For us, technology has become an enabler to revenue, and we continue to look for new streams where we can add value to a retailer using any number of our digital capabilities.

Does the conventional CIO role include responsibilities it should not hold? Should the role have additional responsibilities it does not currently include? I am not sure there is, or should be, a conventional CIO role any more, given the rapid pace of change that is being driven by technology. CIOs need to be much more flexible than they may have once been. Their responsibilities should be expanded to include commercial success and business growth and, whilst this may often be difficult to define, I believe this is key to ensuring we keep ourselves challenged in the CIO role.

Are you leading a digital transformation? If so, does it emphasise customer experience and revenue growth or operational efficiency? If both, how do you balance the two? Our process of digital transformation has been ongoing since I joined tcc global in 2016. The business has become completely different to what it was three years ago, in terms of digital capability, driving growth and future plans. Balancing customer experience and revenue growth is relatively simple; we weigh business cases and our overall strategy against each other and ensure we are being as efficient as possibly to maintain profitability. This is where the commercial element of the CIO role plays a big part.

Describe the maturity of your digital business. For example, do you have KPIs to quantify the value of IT? Our digital capability is born from ensuring we have the best people and tools to drive our business. We are sophisticated in what we have, but that is today. Tomorrow we could be playing catch up—it's a continual evolution. Our KPIs are driven by our clients and the changing nature of their shoppers. Generation Z, for instance, will behave very differently to my own generation in their use of technology. Business success will be dictated on the ability to cater for them across a new medium of tools. We assess ourselves on our ability to provide clients with the technology to meet their future needs and goals.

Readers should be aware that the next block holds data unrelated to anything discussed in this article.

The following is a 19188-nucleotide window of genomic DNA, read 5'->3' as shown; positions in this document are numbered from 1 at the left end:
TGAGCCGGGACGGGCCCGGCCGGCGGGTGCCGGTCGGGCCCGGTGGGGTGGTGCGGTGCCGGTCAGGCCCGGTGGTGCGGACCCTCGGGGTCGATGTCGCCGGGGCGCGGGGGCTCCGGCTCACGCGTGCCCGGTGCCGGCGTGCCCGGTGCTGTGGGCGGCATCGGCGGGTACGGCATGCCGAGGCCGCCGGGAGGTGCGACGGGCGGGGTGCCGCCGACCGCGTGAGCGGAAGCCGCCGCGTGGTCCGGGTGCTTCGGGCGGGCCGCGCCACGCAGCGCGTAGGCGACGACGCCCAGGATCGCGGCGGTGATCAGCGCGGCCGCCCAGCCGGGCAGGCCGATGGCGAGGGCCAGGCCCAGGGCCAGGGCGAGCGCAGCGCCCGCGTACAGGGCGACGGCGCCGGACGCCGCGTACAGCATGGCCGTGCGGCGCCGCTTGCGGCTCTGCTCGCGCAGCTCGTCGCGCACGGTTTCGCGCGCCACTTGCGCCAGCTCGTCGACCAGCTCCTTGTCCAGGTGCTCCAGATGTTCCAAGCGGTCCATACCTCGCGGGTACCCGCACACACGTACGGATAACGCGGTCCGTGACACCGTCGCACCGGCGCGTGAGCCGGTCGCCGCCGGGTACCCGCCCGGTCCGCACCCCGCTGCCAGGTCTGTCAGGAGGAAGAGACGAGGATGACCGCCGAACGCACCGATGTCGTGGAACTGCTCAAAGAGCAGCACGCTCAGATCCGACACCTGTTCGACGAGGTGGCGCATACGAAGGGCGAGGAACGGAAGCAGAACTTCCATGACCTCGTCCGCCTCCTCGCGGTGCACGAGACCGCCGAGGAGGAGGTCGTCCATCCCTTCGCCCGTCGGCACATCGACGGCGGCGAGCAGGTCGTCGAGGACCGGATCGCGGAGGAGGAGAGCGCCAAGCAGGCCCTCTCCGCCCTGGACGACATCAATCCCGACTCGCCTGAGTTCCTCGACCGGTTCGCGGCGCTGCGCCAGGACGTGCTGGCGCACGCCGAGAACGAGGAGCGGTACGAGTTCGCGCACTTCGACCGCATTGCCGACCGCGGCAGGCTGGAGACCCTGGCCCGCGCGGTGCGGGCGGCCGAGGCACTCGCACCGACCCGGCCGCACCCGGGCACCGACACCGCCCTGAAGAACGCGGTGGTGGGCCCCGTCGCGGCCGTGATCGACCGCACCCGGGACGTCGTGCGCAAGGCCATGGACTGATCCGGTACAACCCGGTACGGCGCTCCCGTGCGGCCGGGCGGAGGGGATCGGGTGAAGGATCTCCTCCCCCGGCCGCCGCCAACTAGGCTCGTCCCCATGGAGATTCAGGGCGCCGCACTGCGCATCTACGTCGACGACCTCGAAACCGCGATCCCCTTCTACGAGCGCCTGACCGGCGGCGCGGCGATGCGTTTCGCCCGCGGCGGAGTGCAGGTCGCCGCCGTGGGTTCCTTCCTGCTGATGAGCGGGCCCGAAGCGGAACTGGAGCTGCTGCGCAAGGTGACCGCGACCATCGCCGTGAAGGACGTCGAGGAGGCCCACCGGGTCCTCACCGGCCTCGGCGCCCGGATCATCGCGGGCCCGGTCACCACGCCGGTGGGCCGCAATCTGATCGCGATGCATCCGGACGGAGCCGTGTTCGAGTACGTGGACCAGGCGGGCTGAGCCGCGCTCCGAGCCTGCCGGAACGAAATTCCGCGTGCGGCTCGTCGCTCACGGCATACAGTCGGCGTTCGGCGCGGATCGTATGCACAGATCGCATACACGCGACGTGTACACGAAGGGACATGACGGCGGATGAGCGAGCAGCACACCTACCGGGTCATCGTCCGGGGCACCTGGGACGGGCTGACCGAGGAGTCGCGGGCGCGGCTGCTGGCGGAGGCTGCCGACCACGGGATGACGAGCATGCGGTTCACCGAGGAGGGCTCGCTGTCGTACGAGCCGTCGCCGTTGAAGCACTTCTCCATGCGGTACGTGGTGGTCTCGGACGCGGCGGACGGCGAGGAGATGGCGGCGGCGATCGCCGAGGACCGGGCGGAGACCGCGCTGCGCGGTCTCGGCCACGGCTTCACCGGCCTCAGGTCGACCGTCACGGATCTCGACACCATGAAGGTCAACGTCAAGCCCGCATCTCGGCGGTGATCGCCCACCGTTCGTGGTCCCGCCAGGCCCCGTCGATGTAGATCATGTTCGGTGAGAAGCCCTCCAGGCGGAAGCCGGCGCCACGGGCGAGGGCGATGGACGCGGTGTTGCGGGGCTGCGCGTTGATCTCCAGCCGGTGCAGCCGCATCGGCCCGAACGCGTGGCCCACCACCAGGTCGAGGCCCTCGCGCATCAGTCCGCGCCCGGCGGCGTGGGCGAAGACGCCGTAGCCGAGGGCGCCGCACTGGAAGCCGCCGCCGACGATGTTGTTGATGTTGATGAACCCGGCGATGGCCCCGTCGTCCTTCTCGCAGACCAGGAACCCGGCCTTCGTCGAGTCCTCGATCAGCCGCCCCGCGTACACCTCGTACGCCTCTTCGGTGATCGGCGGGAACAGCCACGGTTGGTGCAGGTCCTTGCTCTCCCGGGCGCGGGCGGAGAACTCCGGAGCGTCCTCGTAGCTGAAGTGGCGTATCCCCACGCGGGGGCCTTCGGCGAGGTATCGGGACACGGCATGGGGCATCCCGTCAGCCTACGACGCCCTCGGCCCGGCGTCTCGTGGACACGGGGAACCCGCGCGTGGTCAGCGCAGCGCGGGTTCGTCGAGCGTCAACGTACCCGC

What does good culture fit look like in your organisation? How do you cultivate it? We live in an agile world where we have to adapt daily to a variety of different challenges, I call it the "chameleon effect". Adaptability is a trait we look to encourage in the tcc global culture. We are a fast-paced business with an entrepreneurial ethos. Our work is continually changing, and we have fun whilst doing it. Ensuring we are all working to a common mission and purpose is important to cultivate a strong culture. 

What roles or skills are you finding (or anticipate to be) the most difficult to fill? This won't be news to anybody working in technology functions, but the most difficult skill to find in technology people is a commercial grounding with the ability to see the bigger picture. I think that's changing fast, however, as a new generation of techies with broader experience are entering the field.